[typo] Typo Forums?

facedown@mac.com facedown at mac.com
Sun Dec 4 13:47:32 EST 2005

I've been reading this thread; it's time to throw my pennies into the  

I am a writer. I have background in programming, I know how to find  
my way through code, I can follow any instructions you send me, but  
primarily, I am a writer. I am an informed and intelligent end user.

I'm familiar with mailing lists, not scared of them at all. While  
many of the threads are over my head, I don't mind hanging with the  
developers, but this really isn't my place. I'm willing to be helpful  
where I can with the project, but my help is mostly going to come by  
relating my experiences as a user and suggesting areas the project  
can grow.

At some point, Typo needs to ask itself whether it wants to break  
into mainstream blogging or remain a tool for developers and geeks.  
Typo has the features, but is missing documentation and support. The  
README installation instructions are incomplete. Trac is overwhelming  
to a non-developer. I see those patches and .diff files, but couldn't  
find anything to tell me what to do with them. This mailing list has  
been helpful, but I never would have known there was a web interface  
somewhere other than the simple Mailman archive interface. I did surf  
through 10 months of old threads, looking for subject lines that  
might be helpful, but a search feature would have been nice.

If I'm a developer coming in to help with a new project, there's  
nothing wrong with expecting me to play around with the software and  
lurk on the list for a week or so as I get a feel for what is going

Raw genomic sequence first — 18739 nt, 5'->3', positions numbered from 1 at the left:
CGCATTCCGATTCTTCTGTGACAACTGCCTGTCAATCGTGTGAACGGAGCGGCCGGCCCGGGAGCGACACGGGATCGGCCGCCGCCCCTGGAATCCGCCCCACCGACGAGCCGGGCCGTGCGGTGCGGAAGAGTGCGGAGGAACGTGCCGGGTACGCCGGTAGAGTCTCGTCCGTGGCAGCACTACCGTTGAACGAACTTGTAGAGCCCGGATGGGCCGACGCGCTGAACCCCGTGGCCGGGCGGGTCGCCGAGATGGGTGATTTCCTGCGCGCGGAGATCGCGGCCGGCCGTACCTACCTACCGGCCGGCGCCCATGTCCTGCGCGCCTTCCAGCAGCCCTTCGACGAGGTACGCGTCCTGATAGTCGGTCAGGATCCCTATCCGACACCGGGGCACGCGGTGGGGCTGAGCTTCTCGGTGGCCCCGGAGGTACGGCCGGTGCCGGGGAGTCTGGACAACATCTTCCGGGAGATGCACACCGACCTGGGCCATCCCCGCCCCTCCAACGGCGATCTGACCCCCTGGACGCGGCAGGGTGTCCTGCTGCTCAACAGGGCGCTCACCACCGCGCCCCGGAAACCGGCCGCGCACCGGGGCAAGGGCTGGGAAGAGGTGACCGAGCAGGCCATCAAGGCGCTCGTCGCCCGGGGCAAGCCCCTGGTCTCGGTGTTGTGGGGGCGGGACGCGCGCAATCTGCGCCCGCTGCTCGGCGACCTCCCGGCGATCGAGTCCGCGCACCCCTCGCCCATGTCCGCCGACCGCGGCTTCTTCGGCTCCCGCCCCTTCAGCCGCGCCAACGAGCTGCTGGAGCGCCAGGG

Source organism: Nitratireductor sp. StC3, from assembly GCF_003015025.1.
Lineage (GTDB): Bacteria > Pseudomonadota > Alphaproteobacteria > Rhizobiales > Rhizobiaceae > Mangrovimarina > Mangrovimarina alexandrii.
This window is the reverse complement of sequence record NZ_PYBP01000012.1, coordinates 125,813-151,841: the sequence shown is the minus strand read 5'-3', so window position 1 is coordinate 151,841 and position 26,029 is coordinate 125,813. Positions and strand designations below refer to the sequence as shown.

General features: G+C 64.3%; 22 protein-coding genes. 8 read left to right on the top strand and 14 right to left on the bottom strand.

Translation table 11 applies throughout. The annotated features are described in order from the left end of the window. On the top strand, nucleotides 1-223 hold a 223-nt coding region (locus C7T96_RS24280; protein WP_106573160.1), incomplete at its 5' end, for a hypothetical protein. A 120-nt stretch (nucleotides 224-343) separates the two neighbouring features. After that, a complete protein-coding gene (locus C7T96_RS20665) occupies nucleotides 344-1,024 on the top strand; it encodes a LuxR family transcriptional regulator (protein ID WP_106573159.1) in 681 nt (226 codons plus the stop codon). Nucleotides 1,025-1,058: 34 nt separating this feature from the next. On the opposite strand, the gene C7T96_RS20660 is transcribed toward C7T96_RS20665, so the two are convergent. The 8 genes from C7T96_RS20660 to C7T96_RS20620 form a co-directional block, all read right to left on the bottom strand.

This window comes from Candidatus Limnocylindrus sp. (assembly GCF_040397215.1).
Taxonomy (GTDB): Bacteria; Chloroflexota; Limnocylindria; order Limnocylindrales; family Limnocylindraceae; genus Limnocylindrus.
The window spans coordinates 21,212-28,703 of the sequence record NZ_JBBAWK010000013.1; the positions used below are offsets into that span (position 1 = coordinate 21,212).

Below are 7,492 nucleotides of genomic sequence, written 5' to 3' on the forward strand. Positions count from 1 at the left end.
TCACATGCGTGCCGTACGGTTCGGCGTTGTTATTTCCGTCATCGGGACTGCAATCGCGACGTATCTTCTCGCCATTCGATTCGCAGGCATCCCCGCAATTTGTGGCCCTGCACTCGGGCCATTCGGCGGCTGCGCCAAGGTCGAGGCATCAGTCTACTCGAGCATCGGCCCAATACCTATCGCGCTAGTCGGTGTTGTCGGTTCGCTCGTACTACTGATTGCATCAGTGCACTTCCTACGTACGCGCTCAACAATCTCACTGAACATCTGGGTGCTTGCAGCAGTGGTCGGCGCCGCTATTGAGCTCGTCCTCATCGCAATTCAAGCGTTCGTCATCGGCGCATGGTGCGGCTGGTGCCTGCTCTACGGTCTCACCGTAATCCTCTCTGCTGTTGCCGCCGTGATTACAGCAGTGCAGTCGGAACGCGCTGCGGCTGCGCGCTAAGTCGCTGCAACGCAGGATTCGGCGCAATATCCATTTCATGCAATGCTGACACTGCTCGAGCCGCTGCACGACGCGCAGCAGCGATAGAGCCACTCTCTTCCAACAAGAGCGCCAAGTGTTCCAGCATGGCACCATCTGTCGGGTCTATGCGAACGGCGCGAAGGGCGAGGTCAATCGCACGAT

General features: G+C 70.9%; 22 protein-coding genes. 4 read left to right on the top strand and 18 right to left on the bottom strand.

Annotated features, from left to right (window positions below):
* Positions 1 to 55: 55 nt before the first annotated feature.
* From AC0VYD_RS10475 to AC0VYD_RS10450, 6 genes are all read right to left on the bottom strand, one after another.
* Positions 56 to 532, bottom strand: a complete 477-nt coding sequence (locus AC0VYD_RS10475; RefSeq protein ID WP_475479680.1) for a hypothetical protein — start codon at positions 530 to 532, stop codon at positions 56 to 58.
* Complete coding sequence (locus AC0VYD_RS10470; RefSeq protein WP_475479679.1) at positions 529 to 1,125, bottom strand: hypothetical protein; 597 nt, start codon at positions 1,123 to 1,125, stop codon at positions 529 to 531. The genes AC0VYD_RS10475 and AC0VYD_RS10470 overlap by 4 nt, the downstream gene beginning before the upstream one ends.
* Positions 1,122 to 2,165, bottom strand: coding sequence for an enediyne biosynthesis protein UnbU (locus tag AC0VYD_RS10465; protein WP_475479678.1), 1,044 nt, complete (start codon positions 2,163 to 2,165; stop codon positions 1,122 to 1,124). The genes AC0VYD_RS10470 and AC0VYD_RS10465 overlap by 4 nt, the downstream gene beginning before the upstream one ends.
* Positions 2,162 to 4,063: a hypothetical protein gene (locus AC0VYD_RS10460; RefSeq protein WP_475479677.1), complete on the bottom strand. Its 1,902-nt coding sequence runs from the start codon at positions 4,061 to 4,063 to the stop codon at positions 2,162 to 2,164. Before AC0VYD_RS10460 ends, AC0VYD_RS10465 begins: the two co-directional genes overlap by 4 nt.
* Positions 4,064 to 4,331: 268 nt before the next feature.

on. It's asking an awful lot of an end user to tell him he needs to  
wait a week after downloading the program before he can start asking  
for  help. A mailing list might be the best tool for the developers,  
but it isn't going to help develop a growing user base.

If you want to grow a base of users (and that's a question worth  
pausing to answer—maybe you don't want that at this time), you need  
documentation and a place for the less-technically-adept to ask  
questions and help one another. A standard forum script (as bloated  
and ugly as it might sound) can help with both of those. Writing  
answers to newb questions is a good intermediate step toward a user  

My recommendation is that you see a forum not as a replacement for  
the mailing list, but as an additional tool. Not all of you on the  
list necessarily have to join or take part in the forum. What you'll  
need is a few of the developers and a couple people like me, who can  
act as translators between developers and the complete newbs.


On Dec 2, 2005, at 7:56 PM, Freedom Dumlao wrote:

> Why don't we have any typo forums? I think a forum might be easier to
> access than the mailing list, and the solutions and such would be
> much easier to search through and access for new users?
> If it is needed, I can provide hosting and a forums install very
> easily (donated, of course), just wondering if there was any
> particular reason this hadn't been done already.
> _______________________________________________
> Typo-list mailing list
> Typo-list at rubyforge.org
> http://rubyforge.org/mailman/listinfo/typo-list

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